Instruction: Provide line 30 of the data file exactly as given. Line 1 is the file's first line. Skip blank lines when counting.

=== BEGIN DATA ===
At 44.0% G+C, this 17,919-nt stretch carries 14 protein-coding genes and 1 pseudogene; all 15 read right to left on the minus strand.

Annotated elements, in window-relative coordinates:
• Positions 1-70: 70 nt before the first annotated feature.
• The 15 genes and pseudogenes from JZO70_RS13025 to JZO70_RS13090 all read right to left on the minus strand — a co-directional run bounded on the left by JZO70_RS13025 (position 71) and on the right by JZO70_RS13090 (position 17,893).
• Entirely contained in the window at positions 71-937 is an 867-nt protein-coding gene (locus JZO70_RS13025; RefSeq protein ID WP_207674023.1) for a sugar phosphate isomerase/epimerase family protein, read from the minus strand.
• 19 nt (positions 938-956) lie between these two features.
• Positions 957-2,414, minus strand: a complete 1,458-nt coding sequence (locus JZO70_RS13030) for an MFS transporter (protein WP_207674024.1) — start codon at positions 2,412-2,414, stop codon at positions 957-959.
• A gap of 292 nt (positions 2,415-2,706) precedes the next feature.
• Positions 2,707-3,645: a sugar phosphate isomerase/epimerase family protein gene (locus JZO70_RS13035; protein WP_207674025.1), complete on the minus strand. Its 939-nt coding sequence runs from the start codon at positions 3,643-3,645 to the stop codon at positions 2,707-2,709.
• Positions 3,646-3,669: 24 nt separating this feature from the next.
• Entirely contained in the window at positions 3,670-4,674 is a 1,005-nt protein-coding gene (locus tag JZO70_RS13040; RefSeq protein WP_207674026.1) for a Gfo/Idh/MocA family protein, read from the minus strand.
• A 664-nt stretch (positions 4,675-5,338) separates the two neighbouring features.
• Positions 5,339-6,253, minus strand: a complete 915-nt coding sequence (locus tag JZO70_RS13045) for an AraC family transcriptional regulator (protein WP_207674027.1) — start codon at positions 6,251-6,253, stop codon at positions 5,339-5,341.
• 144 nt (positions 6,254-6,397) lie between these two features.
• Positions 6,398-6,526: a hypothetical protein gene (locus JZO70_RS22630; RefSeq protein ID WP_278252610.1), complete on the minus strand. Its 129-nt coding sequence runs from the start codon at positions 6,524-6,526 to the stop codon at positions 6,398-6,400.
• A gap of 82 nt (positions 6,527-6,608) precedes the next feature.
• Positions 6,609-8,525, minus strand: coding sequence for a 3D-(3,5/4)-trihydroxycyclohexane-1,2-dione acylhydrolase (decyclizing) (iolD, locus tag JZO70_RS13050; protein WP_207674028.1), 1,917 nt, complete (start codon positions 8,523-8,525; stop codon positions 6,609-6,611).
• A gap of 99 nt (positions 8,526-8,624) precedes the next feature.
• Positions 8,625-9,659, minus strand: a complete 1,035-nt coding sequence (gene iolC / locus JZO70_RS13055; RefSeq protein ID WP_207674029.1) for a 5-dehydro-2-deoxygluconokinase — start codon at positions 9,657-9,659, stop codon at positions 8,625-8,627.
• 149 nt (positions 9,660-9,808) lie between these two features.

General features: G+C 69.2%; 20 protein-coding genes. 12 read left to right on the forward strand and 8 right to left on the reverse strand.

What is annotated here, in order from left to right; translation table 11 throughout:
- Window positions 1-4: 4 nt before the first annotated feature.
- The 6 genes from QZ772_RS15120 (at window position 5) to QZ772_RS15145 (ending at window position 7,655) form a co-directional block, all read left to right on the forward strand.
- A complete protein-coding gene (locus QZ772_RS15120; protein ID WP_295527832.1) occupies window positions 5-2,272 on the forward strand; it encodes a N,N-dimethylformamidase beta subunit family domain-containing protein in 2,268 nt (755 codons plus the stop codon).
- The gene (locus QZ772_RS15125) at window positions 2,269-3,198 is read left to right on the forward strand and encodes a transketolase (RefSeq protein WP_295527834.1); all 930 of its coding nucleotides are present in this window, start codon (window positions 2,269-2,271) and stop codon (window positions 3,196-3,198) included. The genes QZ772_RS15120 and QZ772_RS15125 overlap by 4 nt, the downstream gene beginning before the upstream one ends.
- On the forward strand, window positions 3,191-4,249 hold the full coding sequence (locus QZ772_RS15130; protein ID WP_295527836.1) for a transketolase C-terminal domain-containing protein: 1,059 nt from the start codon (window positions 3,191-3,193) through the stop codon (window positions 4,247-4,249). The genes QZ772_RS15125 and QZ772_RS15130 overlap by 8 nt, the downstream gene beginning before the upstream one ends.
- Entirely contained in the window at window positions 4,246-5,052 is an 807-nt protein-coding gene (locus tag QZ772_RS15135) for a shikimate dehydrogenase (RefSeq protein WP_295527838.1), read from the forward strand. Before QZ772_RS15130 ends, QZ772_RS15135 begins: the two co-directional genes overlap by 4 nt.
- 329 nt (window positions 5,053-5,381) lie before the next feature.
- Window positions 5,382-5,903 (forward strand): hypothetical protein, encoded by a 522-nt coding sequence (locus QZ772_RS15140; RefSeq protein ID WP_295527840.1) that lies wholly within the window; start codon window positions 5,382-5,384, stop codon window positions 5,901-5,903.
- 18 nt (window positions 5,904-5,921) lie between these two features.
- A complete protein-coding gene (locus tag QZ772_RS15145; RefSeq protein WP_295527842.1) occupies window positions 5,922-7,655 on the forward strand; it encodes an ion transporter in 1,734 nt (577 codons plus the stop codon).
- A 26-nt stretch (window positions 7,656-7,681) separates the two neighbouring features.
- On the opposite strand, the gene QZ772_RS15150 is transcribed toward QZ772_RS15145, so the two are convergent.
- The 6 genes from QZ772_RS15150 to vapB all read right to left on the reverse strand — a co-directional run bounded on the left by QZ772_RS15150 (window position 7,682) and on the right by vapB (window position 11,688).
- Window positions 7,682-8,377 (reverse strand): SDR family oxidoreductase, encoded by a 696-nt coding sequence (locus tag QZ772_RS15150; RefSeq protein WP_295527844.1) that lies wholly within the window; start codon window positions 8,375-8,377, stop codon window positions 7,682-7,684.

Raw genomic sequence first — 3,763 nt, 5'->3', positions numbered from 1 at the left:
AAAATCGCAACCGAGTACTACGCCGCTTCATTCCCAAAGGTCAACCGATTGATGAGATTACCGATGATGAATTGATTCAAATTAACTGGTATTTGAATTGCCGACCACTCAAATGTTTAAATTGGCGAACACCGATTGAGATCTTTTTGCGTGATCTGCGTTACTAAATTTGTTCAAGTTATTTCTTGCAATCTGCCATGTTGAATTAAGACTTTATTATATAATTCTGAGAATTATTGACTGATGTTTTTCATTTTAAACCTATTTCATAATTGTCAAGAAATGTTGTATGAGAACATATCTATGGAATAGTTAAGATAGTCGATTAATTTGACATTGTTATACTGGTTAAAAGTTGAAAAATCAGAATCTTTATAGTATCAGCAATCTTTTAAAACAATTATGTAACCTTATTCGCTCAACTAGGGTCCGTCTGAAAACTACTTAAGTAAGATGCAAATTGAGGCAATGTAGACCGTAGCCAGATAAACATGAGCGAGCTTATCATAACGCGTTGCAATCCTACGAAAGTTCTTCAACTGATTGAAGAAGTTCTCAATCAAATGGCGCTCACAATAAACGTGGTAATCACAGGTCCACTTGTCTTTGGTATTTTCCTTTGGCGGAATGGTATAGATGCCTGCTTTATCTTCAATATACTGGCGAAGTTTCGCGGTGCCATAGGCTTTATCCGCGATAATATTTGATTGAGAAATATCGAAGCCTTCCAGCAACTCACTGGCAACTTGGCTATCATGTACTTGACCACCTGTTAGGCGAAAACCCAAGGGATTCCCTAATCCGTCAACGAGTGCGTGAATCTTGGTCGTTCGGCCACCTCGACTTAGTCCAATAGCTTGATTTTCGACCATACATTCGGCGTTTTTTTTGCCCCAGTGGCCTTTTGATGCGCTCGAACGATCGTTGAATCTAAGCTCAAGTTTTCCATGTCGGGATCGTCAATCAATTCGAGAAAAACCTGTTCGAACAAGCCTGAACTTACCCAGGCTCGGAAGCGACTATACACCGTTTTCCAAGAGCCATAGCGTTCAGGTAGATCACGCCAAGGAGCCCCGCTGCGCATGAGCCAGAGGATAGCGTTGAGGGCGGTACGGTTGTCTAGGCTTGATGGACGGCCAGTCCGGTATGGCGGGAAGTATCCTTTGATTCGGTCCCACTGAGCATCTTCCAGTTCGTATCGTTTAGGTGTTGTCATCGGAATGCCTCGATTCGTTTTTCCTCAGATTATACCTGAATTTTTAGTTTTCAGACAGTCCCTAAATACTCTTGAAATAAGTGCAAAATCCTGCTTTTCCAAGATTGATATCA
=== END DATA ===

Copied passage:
- Window positions 5,382-5,903 (forward strand): hypothetical protein, encoded by a 522-nt coding sequence (locus QZ772_RS15140; RefSeq protein ID WP_295527840.1) that lies wholly within the window; start codon window positions 5,382-5,384, stop codon window positions 5,901-5,903.